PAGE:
Four Main Mistakes Amateur Cyclists Make

Four Main Mistakes Amateur Cyclists Make

by June 9, 2021 0 comments

Cycling helps your body and mind. And you can start training professionally, even if you think you’re too old. Maybe your team will be included in the leaderboard at But you can make lots of mistakes as a beginner. And these are the most harmful ones.

Too Fast, Too Early

If your heart rate rises unnecessarily in the first 30 minutes of the race, your body will respond to such a drastic and intense load by switching to glucose as its primary fuel.

Increase the pace gradually, and the body will use the available energy reserves more rationally. If you don’t want to be exhausted quickly, increase the intensity only after the first half-hour of the race.

A Permanent Position in the Group

Being at the head of the group is useful in terms of oxygen intake, while the trailing group members may get as much as 40% less oxygen. But it is much easier for them to ride because of the “bubble” created by the leader.

To keep all participants of the group in an equal position, alternate in the leading position. One minute for each participant. If you are exhausted (which is especially important when moving uphill) and feel that you can no longer lead the group, warn about it with a gesture, then allow another participant to carefully bypass you. An unexpected loss of speed by the leader to those walking behind can lead to a collision and a fall.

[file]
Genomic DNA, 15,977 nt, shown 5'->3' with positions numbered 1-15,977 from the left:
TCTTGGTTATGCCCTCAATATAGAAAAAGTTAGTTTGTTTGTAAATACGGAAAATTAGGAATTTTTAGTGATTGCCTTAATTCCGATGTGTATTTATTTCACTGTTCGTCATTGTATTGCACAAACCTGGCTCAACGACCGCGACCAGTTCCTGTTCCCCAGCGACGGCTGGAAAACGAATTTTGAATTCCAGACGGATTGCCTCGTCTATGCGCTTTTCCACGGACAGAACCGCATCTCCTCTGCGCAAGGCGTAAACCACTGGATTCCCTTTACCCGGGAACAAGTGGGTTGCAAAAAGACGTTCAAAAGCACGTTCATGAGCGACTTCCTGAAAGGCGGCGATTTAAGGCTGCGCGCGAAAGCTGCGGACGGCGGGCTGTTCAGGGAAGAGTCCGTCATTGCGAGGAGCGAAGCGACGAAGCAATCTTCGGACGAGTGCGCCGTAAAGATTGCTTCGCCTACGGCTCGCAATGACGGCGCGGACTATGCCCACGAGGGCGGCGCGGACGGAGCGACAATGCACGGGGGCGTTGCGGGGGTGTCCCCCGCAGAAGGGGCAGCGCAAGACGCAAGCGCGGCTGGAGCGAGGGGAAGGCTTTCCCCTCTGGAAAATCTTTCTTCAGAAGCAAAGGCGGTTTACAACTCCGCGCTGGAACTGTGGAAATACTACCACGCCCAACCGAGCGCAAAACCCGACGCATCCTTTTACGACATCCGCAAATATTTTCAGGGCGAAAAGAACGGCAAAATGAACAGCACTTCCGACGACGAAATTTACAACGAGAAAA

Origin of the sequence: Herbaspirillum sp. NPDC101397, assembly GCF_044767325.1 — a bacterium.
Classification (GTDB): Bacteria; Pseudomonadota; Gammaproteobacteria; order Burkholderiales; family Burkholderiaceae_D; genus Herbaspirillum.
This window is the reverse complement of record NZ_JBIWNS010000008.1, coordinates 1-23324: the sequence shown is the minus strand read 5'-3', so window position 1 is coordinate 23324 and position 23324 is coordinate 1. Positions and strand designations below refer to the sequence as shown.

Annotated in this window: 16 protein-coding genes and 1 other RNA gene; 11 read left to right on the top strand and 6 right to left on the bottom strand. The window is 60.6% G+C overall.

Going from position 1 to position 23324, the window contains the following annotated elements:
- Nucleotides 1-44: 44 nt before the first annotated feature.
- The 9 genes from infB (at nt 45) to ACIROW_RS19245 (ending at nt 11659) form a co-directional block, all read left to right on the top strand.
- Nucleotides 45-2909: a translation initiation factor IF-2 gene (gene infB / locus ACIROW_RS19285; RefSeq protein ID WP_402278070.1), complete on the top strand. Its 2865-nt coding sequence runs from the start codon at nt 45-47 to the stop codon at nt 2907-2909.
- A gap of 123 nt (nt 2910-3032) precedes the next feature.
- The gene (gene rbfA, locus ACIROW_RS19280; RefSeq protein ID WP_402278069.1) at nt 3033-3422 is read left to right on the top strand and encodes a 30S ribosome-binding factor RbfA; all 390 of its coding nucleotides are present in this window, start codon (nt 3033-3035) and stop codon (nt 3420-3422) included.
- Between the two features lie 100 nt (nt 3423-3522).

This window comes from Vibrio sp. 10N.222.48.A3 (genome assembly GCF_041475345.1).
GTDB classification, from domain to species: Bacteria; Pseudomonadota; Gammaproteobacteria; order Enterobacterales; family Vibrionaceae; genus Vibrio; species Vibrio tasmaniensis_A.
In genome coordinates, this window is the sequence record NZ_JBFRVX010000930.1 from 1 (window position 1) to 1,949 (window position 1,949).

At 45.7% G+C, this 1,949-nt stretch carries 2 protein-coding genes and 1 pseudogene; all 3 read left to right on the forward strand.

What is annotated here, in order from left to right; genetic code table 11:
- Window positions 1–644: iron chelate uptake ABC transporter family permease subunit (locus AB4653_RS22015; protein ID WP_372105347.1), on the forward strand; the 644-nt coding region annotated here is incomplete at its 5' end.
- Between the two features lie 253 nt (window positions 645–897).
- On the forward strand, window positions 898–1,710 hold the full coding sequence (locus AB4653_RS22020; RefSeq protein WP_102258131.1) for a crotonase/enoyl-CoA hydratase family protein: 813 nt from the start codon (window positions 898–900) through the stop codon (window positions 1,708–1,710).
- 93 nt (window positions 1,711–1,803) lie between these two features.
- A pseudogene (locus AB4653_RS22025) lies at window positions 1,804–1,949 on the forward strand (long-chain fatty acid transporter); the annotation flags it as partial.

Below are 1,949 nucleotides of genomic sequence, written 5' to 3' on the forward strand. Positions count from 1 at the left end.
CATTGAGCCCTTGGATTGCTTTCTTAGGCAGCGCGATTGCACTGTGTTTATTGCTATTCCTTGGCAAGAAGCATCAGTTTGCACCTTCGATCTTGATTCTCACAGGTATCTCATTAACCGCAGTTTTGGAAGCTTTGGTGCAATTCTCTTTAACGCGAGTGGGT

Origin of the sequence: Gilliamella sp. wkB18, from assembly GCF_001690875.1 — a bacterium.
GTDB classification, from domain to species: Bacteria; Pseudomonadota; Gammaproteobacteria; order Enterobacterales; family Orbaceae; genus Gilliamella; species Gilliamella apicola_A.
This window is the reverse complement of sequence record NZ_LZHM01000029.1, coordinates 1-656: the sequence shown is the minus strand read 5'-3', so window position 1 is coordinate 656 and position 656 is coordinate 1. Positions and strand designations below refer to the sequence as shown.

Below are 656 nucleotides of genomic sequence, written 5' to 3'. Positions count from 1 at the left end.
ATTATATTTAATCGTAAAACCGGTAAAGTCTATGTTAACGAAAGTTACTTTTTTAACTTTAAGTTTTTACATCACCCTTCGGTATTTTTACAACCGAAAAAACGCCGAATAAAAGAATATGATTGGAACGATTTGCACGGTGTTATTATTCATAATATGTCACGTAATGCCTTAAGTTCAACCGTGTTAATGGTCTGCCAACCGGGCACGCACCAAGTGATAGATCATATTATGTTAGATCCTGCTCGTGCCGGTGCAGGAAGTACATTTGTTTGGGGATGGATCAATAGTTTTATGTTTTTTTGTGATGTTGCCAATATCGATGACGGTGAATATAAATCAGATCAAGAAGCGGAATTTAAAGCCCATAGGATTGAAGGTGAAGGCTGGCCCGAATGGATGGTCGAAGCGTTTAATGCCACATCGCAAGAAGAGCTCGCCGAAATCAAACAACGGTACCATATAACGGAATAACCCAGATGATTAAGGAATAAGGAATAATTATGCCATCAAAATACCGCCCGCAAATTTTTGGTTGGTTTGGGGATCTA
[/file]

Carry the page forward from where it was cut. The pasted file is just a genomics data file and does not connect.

Returning to the subject of the air bubble, it is worth recalling that the benefits of being in it are felt more the closer you are to the leading participant. Consequently, the demands on the predictability of everyone in the group increase.

Lack of Rest

Ignoring the body’s need for rest in order to recover inevitably leads to a number of undesirable consequences, including pain, injury, suppression of the immune system, destabilization of the mental state, loss of motivation.

Rest isn’t about slacking off on your workouts. Rest is a necessary part of training.

During recovery periods, the cardiovascular system and muscles adapt to ever-increasing loads. This is how you become stronger and more resilient. There should be one day of rest from training each week, as well as 2-3 lighter days with less intense workouts.

Avoiding High Ground

Any professional athlete will tell you that in order to improve your form and results, you should ride in places where the road is occasionally uphill. However, you should not choose the steepest hill in the terrain and try to conquer it.

Include in the race sections with relatively gentle hills with a gradient of 4-8%, to overcome which it takes from 2 to 20 minutes. If you do not slow down in these sections, the body will respond adequately to the changed load and your performance will begin to increase.

Add two or three 30-minute uphill runs to your weekly program, and over time you’ll notice that you’re not just not avoiding this terrain, but that you’re looking out for uphill sections to overcome.

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Main Image Credit: Embed from Getty Images

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